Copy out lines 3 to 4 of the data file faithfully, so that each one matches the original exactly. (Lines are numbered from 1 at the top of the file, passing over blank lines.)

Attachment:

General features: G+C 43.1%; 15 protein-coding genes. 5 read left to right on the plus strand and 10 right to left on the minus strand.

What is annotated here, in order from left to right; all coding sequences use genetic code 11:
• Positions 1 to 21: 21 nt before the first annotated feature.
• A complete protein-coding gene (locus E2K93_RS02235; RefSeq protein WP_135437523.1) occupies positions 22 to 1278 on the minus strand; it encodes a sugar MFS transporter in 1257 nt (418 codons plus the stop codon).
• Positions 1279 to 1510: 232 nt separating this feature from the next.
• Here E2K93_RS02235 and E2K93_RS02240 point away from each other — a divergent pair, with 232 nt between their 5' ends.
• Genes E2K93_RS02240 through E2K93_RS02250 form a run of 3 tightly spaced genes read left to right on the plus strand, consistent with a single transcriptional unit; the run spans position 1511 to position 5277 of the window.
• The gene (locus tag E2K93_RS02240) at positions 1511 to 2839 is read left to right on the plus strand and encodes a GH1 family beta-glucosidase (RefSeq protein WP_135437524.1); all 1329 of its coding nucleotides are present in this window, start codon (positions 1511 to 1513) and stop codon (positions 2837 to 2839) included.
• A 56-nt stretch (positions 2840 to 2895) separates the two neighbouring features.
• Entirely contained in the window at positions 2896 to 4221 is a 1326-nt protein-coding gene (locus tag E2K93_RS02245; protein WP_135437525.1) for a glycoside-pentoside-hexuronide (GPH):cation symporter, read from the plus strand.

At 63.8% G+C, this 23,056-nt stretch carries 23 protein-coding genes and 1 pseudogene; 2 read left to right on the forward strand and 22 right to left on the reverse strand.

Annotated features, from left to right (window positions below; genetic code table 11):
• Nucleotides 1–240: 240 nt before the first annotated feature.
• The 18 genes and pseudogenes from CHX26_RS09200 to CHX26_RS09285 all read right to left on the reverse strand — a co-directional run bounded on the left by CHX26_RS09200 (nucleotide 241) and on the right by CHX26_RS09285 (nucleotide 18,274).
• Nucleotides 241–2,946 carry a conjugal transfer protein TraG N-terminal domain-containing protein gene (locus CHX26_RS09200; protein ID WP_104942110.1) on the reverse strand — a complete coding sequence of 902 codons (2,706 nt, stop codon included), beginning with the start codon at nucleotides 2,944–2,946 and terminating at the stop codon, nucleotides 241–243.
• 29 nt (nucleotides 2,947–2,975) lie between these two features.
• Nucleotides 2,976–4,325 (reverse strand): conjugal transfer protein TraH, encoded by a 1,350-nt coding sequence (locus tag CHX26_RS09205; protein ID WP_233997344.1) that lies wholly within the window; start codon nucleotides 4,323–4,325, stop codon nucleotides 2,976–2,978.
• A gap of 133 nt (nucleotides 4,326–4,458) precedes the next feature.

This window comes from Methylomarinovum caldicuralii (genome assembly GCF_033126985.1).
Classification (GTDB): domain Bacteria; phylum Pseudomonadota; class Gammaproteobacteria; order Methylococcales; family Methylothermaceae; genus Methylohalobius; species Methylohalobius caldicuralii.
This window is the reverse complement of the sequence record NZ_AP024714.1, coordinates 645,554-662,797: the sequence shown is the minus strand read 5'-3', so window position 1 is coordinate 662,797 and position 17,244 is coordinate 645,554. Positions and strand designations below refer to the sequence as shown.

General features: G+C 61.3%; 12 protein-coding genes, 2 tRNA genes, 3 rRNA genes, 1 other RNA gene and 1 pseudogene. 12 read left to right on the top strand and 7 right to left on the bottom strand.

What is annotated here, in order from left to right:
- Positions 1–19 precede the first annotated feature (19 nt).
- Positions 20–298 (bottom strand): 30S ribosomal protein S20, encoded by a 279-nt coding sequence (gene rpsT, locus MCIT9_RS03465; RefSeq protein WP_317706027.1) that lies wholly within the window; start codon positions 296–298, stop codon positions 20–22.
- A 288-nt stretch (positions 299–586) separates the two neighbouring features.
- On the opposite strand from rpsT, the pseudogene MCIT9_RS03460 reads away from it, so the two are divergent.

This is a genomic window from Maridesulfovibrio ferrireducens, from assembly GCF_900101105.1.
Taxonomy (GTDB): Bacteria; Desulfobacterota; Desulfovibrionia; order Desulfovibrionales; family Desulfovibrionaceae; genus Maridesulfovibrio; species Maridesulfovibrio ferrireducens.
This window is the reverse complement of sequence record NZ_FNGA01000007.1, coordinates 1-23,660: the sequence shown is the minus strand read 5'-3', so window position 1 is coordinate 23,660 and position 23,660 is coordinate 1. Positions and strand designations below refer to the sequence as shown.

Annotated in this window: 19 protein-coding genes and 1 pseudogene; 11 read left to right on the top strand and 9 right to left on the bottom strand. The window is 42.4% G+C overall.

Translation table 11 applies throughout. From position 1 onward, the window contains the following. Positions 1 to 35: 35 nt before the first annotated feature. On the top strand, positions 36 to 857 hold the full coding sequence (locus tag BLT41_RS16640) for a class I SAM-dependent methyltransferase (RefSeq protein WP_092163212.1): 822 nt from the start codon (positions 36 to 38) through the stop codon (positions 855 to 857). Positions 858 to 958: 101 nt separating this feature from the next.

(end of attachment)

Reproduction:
• Positions 1 to 21: 21 nt before the first annotated feature.
• A complete protein-coding gene (locus E2K93_RS02235; RefSeq protein WP_135437523.1) occupies positions 22 to 1278 on the minus strand; it encodes a sugar MFS transporter in 1257 nt (418 codons plus the stop codon).